Did the Japanese Ministry of Finance Save the World?
Richard Duncan, one of the many ‘US Dollar Crisis’ hysterics, argues that Japan’s intervention to weaken the yen in 2003 saved the world and even goes so far as to suggest this might have been a policy coordinated with the US:
Intentionally or otherwise, however, by creating and lending the equivalent of $320 billion to the United States, the Bank of Japan and the Japanese Ministry of Finance counteracted a private sector run on the dollar and, at the same time, financed the US tax cuts that reflated the global economy, all this while holding US long bond yields down near historically low levels.
In 2004, the global economy grew at the fastest rate in 30 years. Money creation by the Bank of Japan on an unprecedented scale was perhaps the most important factor responsible for that growth. In fact, ¥35 trillion could have made the difference between global reflation and global deflation. How odd that it went unnoticed.
Unfortunately, this subject is getting too much notice. Duncan is not alone in exaggerating the importance of the recycling of East Asian current account surpluses through USD asset markets. There is now a veritable cottage industry of blogs dealing almost exclusively with this subject. But while the amounts sound impressive in flow terms, they are trivial in relation to the total turnover in USD asset markets. Even daily turnover in foreign exchange markets is in the trillions. East Asian financing of the US current account deficit has at best a marginal influence on the USD and bond yields, because they trade in such deep and liquid markets. The idea that the US is some how completely dependent on this very small subsidy from East Asian central banks is ludicrous.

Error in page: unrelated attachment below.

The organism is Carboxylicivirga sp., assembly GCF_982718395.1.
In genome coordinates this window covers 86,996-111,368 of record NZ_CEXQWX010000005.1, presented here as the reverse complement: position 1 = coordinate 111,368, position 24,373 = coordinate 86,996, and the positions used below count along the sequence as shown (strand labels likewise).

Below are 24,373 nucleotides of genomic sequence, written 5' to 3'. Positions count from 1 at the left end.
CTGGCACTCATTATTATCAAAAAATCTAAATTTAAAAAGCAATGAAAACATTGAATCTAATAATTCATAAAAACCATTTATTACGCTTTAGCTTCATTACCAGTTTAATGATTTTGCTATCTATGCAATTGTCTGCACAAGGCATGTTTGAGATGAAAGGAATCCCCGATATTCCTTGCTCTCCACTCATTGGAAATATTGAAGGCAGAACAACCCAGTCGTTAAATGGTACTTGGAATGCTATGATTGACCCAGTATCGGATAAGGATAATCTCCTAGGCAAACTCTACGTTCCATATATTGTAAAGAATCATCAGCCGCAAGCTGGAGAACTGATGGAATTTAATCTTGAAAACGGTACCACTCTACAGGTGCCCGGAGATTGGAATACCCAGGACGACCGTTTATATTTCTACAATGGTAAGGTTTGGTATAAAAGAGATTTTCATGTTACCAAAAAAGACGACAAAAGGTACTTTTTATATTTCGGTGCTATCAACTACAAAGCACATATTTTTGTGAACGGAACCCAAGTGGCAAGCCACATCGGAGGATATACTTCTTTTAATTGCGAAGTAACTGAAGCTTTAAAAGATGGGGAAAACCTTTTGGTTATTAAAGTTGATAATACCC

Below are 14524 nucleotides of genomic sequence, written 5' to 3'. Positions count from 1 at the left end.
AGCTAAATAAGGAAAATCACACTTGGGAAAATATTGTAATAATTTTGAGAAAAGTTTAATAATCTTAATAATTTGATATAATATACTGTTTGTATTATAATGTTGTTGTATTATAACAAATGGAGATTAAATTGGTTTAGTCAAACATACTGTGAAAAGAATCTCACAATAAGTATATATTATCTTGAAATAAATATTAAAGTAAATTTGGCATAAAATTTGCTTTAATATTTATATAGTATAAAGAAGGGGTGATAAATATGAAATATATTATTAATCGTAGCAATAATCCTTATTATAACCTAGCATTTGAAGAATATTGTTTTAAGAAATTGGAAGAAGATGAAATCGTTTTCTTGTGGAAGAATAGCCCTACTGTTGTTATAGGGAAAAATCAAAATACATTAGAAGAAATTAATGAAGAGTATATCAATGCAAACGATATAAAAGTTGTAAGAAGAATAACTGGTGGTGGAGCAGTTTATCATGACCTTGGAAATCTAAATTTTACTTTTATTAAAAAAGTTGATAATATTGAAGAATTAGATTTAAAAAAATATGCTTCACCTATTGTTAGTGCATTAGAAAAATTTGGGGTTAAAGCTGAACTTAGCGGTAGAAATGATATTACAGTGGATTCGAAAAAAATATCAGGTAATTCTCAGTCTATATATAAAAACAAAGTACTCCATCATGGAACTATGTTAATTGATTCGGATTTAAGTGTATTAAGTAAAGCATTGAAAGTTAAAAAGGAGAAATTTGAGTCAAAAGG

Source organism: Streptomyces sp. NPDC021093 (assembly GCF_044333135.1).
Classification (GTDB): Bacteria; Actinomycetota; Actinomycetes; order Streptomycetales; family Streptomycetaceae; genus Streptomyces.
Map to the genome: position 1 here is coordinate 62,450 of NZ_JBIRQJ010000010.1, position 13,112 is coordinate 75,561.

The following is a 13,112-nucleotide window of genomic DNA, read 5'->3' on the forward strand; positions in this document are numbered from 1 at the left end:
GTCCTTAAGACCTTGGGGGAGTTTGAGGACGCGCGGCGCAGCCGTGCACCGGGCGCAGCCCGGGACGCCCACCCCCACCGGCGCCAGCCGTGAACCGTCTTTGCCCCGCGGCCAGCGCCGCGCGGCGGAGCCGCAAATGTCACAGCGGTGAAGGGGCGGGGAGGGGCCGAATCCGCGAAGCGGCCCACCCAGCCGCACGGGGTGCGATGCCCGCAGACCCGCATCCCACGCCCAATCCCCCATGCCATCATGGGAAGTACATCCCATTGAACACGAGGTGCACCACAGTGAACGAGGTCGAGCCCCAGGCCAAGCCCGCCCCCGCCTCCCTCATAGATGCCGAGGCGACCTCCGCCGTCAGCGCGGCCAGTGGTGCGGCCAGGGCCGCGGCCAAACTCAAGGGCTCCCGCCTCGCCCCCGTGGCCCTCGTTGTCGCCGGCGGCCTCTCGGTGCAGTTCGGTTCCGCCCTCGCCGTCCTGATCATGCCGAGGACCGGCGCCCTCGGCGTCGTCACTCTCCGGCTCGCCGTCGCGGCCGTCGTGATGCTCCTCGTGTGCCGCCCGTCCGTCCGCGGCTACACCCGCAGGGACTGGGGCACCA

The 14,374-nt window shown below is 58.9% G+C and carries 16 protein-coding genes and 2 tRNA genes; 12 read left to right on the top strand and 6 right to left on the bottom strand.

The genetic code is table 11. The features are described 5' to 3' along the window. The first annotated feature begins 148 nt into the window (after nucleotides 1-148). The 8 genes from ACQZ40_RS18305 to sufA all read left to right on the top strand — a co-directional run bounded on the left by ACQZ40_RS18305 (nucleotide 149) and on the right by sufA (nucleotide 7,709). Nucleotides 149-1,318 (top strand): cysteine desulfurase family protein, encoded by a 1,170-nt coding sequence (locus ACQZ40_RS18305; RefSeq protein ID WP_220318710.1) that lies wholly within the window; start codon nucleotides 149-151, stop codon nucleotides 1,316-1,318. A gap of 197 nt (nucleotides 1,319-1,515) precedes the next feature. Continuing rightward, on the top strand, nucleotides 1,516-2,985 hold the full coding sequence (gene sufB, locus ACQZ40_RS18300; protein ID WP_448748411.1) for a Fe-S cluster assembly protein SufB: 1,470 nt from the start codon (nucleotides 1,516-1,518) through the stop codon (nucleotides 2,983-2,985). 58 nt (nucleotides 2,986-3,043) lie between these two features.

Peter Hartcher’s excellent book on the Japanese Ministry of Finance was subtitled ‘How Japan’s Most Powerful Institution Endangers World Markets,’ which comes much closer to the truth.
posted on 10 March 2005 by skirchner in Economics
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